Friday, 20 January 2012

Growing Numbers in all Dimensions

Trajectory of a cloud of gas near the supermassive black hole

Multidimensional array functions for Big numbers.

Past ,, into the second row  §3.4

After the first row of function arguments in our system a second row is appended.
We employ a double comma ,, to separate rows within a multidimensional array.
In a definition list we mark a rule m.♥ if it was covered by some rule m.n before.
We approximate ~> expressions by preceding (just smaller) chained arrows.

  • 3.0 a,1,,1 = a,1.. {,1:a1} ~> 2→a1→a
  • 1.♥ a,b1,,1 = aa,b,,1 == a*2^b,1,,1 ~> 2→a*2^ba*2^b

When entry a has accumulated its first row so that all but entry b=1 is counted down, its job becomes to inflate the size of the row again.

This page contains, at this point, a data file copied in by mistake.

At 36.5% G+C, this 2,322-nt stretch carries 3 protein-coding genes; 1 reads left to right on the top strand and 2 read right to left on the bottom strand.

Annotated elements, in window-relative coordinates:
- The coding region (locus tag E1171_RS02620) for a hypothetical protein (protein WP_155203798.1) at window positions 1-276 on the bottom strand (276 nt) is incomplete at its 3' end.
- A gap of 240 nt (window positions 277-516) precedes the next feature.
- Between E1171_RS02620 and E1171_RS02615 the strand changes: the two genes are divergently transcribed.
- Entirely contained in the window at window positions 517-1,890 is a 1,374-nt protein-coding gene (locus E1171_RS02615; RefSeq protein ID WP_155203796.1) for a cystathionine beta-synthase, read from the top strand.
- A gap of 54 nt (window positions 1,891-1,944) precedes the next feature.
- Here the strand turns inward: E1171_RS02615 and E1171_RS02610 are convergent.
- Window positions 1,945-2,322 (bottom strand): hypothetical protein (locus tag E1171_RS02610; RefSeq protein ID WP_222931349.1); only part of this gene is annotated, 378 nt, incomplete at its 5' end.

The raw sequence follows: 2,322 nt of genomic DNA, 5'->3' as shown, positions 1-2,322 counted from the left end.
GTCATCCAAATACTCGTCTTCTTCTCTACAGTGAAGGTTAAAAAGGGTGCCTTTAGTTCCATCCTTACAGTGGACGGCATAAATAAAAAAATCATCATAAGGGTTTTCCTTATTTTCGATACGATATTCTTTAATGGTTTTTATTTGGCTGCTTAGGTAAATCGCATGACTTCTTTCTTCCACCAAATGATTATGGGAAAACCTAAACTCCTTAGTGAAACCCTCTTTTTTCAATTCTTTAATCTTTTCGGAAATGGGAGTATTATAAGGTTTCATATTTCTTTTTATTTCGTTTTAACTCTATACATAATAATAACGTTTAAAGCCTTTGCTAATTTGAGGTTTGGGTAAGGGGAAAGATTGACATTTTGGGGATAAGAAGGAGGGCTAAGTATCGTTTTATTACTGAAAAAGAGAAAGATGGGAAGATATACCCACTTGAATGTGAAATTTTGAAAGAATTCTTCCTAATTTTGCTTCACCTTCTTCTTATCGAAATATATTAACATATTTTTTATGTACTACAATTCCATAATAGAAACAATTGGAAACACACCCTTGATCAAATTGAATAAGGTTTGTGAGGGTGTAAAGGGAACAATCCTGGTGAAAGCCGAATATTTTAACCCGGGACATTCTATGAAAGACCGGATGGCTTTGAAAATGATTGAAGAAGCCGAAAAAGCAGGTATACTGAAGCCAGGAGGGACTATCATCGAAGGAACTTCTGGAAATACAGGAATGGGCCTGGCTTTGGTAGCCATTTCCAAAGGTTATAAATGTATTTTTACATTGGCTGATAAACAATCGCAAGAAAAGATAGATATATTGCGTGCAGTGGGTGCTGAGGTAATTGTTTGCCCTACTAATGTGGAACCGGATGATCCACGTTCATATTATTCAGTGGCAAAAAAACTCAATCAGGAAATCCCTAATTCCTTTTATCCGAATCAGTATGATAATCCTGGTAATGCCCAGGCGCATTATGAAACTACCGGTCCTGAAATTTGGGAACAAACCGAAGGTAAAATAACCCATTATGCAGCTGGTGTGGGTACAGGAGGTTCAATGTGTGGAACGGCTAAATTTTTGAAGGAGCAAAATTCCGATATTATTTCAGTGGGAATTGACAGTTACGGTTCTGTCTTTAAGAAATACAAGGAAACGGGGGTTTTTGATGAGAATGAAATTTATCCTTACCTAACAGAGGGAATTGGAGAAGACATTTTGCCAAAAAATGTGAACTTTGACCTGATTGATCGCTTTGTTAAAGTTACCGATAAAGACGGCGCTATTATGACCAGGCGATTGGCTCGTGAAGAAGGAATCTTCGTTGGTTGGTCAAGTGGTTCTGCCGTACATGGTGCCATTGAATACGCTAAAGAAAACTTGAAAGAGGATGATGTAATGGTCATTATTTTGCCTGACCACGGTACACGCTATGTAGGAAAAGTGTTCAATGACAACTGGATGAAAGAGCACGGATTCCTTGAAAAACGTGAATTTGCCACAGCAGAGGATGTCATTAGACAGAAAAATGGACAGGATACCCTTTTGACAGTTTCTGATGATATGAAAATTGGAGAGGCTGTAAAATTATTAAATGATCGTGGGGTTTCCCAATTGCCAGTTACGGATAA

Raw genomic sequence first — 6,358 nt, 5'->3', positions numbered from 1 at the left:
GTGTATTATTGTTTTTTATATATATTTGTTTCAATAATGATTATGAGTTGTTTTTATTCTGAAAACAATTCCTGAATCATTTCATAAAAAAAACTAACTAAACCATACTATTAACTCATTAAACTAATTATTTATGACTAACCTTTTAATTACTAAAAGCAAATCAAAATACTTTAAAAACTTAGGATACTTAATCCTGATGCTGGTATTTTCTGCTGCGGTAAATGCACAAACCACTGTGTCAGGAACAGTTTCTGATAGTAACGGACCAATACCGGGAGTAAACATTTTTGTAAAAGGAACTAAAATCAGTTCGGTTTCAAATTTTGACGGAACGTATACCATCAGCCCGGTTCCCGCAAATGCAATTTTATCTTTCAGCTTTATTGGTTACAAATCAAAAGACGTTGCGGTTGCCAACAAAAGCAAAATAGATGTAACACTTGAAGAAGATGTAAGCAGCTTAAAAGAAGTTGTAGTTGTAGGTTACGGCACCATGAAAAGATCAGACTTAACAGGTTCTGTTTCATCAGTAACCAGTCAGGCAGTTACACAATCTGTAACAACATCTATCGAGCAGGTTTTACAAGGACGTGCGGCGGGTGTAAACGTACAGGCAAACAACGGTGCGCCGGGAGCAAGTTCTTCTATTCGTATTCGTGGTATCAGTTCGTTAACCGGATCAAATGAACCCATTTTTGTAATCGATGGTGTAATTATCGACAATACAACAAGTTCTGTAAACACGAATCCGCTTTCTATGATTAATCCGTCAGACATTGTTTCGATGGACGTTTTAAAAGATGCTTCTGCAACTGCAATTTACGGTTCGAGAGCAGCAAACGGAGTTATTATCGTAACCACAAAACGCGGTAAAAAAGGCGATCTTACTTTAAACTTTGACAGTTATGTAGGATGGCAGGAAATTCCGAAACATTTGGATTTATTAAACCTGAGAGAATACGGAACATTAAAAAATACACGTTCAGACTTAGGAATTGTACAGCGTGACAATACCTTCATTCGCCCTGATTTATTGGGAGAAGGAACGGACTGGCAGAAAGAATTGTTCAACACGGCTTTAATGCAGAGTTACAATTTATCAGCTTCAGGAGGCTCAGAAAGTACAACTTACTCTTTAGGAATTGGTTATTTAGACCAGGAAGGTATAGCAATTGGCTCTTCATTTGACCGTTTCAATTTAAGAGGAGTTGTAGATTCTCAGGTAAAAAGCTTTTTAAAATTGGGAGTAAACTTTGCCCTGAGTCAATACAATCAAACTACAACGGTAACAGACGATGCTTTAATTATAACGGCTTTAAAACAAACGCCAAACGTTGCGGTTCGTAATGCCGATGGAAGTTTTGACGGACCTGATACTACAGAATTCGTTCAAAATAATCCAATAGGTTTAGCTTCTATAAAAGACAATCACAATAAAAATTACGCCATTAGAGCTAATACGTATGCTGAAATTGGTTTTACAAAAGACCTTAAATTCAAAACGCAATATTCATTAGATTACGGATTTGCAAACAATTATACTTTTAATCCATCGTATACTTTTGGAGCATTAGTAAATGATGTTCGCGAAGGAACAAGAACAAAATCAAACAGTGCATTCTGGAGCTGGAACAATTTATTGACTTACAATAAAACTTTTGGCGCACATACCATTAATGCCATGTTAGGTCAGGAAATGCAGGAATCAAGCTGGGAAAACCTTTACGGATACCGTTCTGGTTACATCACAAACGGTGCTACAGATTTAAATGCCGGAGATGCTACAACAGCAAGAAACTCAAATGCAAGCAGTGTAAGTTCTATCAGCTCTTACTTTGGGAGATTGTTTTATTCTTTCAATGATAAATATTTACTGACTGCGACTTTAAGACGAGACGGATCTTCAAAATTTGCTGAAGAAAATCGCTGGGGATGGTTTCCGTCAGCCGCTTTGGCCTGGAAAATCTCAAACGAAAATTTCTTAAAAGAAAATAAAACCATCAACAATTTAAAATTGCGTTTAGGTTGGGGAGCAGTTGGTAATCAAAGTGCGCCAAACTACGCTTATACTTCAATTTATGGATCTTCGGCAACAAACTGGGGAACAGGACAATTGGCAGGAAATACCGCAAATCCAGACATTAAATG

Work out three cases. The approximation as calculated for the first row applies.

  • ♥(5,1,,1) 3.= ♥(5,1,1,1,1,1,1) 2.= ♥(10,5,5,5,5,5) ~> 2^^^^^6\^^^^5 ~> 2→8→5
  • ♥(2,4,,1) 1.= ♥(16,1,,1) 3.=2.= ♥(32.,16..) {:16} ~> 2^..17\^..16 {16 15} ~> 2→19→16
  • ♥(2,1,2,,1) 2.= ♥(2,3,1,,1) 1.= ♥(8,1,1,,1) 2.= ♥(8,9,,1) 1.= ♥(u,1,,1) {u:2^11} ~> 2^..u1\^..u {u u-} ~> 2→u3→u ~> 2→11→2→2

By default a partial row R either starts on 1 or is empty, which implicates we have to follow up with comma elimination A,=A in rules ♥.3.1 and ♥.2.5 below.
Wildcard Z (or in calculations) fits any part to the right of the expression, but because the preceding repetition is greedy, Z and later R won't start with ,1 in the rules ♥.2 respectively.  This can also be read from the matching Z/RegExp descriptions. 

  • 1.♥ a,1bZ = aa,bZ == a*2^b,1Z (redoubling motor)
  • 2.3 a,1..Z {,1:n1 Z/(,(,1+)*)?} = a,1..aZ {,1:n} (upload to end of first row) == aa,a..Z {,a:n}